The connection between health and economic disparities in Austin and Austin’s decades old practice of environmental redlining deserves attention. The latest example of environmental racism and redlining is the Mckalla Place Soccer Stadium, which will be built at the headwaters of Little Walnut Creek in the Creek’s watershed. No environmental impact study has assessed the damage the stadium would have on Little Walnut Creek and the flooding it would probably cause in residences downstream, not to mention the increased volume of pollution it would send down the Creek. Little Walnut Creek is now in a 25 year floodplain. This was only recently changed from a 100 year flood plain. Non-racist planning would eliminate future development along the entire length of any waterway that flows through East Austin. Protections for urban watersheds must be strengthened, as many of the creeks are sites of natural springs and other environmental and cultural resources (like Native American artifacts) that the City of Austin refuses to recognize. Blackland prairies and wild land on Austin’s east side should be preserved rather than developed. Preserving wild land and forested areas can help keep surface temperatures cool even as temperatures rise locally and globally. Given global water scarcity projections, Austin needs to start taking better care of one of its greatest natural assets - its creeks, natural springs, and rivers.

Property Taxes

Growth and massive population increases are more expensive than the city can afford, which causes the increase in property taxes. The city wants to grow more and borrow more and is doing so without the consent of citizens. No citizen should be forced to finance his or her own displacement. 33 other states have property taxes prorated based on income. Texas does not have an income tax, but there are other programs that can be considered, such as a circuit breaker program. I will use my platform as a city council member to protect families against excessive property taxes and unfair assessments. Please keep in mind that all of the other candidates in the race have stated that they care about affordability, but they have all already agreed to raise your property taxes. When property taxes rise, so do rents, so keeping property taxes low helps renters as much as it helps homeowners. “Affordable housing” is not really affordable to current Austinites who need a cheap place to live. Affordable housing serves the needs of future residents of Austin who have higher incomes than the existing residents who are nevertheless being asked to pay for the housing of future residents. Unless you like Austin’s growth, you should vote against the Affordable Housing Bond (Prop A). The chart below (source: Austin Chronicle) shows where all the candidates fall in terms of their positions on density. They left me off the chart below, but I added myself next to Ora Houston (our current Council Member who decided not to run again):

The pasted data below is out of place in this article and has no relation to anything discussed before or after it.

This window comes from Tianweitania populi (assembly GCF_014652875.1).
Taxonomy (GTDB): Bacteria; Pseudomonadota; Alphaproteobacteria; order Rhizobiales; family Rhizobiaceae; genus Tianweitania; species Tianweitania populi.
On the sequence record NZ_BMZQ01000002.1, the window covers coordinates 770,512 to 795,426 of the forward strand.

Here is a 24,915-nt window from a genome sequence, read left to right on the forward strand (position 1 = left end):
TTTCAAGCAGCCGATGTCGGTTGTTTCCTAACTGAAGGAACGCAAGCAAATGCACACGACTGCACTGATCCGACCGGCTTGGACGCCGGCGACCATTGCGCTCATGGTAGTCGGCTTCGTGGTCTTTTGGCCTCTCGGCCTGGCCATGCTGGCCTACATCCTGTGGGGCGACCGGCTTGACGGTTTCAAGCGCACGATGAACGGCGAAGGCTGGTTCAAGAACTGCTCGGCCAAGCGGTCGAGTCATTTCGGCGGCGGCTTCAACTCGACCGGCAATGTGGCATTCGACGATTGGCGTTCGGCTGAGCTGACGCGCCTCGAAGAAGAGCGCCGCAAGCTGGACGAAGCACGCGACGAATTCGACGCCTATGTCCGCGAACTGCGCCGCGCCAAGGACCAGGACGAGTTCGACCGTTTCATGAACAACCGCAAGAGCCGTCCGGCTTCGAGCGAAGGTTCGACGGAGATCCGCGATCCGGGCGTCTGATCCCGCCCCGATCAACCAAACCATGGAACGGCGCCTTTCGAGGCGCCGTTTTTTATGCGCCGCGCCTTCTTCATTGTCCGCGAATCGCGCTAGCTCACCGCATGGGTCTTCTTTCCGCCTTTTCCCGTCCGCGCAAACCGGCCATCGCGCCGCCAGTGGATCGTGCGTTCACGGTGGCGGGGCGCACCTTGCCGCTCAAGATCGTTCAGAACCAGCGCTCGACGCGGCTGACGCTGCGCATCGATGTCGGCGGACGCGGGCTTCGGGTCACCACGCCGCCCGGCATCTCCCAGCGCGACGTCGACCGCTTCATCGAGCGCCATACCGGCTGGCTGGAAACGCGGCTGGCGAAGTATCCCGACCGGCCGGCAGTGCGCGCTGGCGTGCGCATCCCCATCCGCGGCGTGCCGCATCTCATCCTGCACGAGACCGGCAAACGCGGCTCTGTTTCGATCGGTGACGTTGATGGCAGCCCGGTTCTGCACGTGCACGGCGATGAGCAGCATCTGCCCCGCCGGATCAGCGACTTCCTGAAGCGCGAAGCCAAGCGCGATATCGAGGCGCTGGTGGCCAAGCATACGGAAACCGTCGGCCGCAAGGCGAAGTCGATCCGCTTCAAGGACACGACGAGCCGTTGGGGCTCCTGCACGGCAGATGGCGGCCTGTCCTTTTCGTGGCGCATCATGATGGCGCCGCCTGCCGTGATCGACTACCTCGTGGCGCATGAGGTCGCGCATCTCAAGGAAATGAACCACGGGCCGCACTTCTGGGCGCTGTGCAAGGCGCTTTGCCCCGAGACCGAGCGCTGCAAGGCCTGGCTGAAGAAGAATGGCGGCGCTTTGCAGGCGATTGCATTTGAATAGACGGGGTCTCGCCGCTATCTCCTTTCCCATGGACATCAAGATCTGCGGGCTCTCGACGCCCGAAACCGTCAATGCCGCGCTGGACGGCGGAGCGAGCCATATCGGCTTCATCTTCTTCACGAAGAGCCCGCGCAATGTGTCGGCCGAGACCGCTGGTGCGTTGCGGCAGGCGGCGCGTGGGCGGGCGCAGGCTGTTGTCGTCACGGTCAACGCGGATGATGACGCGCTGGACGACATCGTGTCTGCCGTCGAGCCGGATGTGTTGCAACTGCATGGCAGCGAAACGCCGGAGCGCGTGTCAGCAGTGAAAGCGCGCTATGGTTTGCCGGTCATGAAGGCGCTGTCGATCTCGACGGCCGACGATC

Austin Chronicle Chart.png

Poverty & Affordability

A part of the city of Austin’s planning has been to invite companies that create a large volume of high paying jobs (few of which are available to Austinites). This has altered the character of neighborhoods by raising the median income levels, rental prices, and property taxes. Concentration of wealth in certain neighborhoods is a direct cause of displacement and economic segregation. Census Bureau data bear witness to the flight of lower income Austinites into poorer neighborhoods and the suburbs of Austin metro. There has been an overall decrease of 14.5% in the population of District 1 African Americans between the years 2000 and 2010. There are also trends showing an increase of poverty in the suburbs of Austin metro. In addition, Austin has been placed near the top of the list of most economically segregated cities. The displacement of African Americans, Latinos, and working class families is the direct result of promoted and unmonitored development and planning. Evaluation of federal funding streams that perpetuate development in Austin may be a helpful course of action.


Government Transparency, Accountability, and Civic Responsibility

City Council and the Chamber of Commerce should not sidestep citizens. City staff should not be able to ignore or discount the will of citizens. Critical analysis of all city policy that is introduced should be a requirement. I am opposed to political paternalism and all forms of authoritarianism. I believe in liberal democracy, the republican form of government on which the country was founded, as well as open government.


I am so proud and humbled to have received the endorsement of